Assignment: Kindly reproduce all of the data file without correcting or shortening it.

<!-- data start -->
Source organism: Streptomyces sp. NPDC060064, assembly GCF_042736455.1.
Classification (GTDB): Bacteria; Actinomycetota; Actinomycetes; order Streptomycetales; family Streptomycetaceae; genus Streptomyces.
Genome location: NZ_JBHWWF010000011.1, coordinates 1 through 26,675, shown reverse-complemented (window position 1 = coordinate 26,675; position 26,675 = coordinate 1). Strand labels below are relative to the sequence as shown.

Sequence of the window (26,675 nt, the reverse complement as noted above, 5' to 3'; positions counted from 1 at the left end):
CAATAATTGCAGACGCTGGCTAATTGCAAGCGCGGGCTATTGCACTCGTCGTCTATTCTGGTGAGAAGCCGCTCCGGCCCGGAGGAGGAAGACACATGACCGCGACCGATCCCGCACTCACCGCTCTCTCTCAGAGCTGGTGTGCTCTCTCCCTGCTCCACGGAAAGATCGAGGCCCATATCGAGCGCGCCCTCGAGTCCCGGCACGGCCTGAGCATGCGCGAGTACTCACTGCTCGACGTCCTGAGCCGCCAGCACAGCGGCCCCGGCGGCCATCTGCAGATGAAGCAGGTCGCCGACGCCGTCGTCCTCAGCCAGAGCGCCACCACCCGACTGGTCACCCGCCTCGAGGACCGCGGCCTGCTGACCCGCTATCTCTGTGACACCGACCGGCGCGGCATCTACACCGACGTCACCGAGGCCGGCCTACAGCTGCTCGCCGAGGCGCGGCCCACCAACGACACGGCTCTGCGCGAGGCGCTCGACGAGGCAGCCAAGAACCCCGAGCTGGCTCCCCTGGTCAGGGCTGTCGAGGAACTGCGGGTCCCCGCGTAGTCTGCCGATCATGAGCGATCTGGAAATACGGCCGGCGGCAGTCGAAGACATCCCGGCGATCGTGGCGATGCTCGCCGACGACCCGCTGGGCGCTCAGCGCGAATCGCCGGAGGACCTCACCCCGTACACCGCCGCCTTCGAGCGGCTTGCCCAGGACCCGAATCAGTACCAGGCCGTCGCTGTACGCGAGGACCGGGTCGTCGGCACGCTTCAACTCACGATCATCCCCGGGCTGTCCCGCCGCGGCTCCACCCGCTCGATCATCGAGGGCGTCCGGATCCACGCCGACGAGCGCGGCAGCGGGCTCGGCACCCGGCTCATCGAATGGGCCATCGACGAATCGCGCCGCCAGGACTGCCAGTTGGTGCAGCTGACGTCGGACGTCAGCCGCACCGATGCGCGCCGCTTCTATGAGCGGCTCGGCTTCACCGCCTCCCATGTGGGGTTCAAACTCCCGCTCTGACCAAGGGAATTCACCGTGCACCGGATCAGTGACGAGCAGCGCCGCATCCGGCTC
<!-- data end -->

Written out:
Source organism: Streptomyces sp. NPDC060064, assembly GCF_042736455.1.
Classification (GTDB): Bacteria; Actinomycetota; Actinomycetes; order Streptomycetales; family Streptomycetaceae; genus Streptomyces.
Genome location: NZ_JBHWWF010000011.1, coordinates 1 through 26,675, shown reverse-complemented (window position 1 = coordinate 26,675; position 26,675 = coordinate 1). Strand labels below are relative to the sequence as shown.

Sequence of the window (26,675 nt, the reverse complement as noted above, 5' to 3'; positions counted from 1 at the left end):
CAATAATTGCAGACGCTGGCTAATTGCAAGCGCGGGCTATTGCACTCGTCGTCTATTCTGGTGAGAAGCCGCTCCGGCCCGGAGGAGGAAGACACATGACCGCGACCGATCCCGCACTCACCGCTCTCTCTCAGAGCTGGTGTGCTCTCTCCCTGCTCCACGGAAAGATCGAGGCCCATATCGAGCGCGCCCTCGAGTCCCGGCACGGCCTGAGCATGCGCGAGTACTCACTGCTCGACGTCCTGAGCCGCCAGCACAGCGGCCCCGGCGGCCATCTGCAGATGAAGCAGGTCGCCGACGCCGTCGTCCTCAGCCAGAGCGCCACCACCCGACTGGTCACCCGCCTCGAGGACCGCGGCCTGCTGACCCGCTATCTCTGTGACACCGACCGGCGCGGCATCTACACCGACGTCACCGAGGCCGGCCTACAGCTGCTCGCCGAGGCGCGGCCCACCAACGACACGGCTCTGCGCGAGGCGCTCGACGAGGCAGCCAAGAACCCCGAGCTGGCTCCCCTGGTCAGGGCTGTCGAGGAACTGCGGGTCCCCGCGTAGTCTGCCGATCATGAGCGATCTGGAAATACGGCCGGCGGCAGTCGAAGACATCCCGGCGATCGTGGCGATGCTCGCCGACGACCCGCTGGGCGCTCAGCGCGAATCGCCGGAGGACCTCACCCCGTACACCGCCGCCTTCGAGCGGCTTGCCCAGGACCCGAATCAGTACCAGGCCGTCGCTGTACGCGAGGACCGGGTCGTCGGCACGCTTCAACTCACGATCATCCCCGGGCTGTCCCGCCGCGGCTCCACCCGCTCGATCATCGAGGGCGTCCGGATCCACGCCGACGAGCGCGGCAGCGGGCTCGGCACCCGGCTCATCGAATGGGCCATCGACGAATCGCGCCGCCAGGACTGCCAGTTGGTGCAGCTGACGTCGGACGTCAGCCGCACCGATGCGCGCCGCTTCTATGAGCGGCTCGGCTTCACCGCCTCCCATGTGGGGTTCAAACTCCCGCTCTGACCAAGGGAATTCACCGTGCACCGGATCAGTGACGAGCAGCGCCGCATCCGGCTC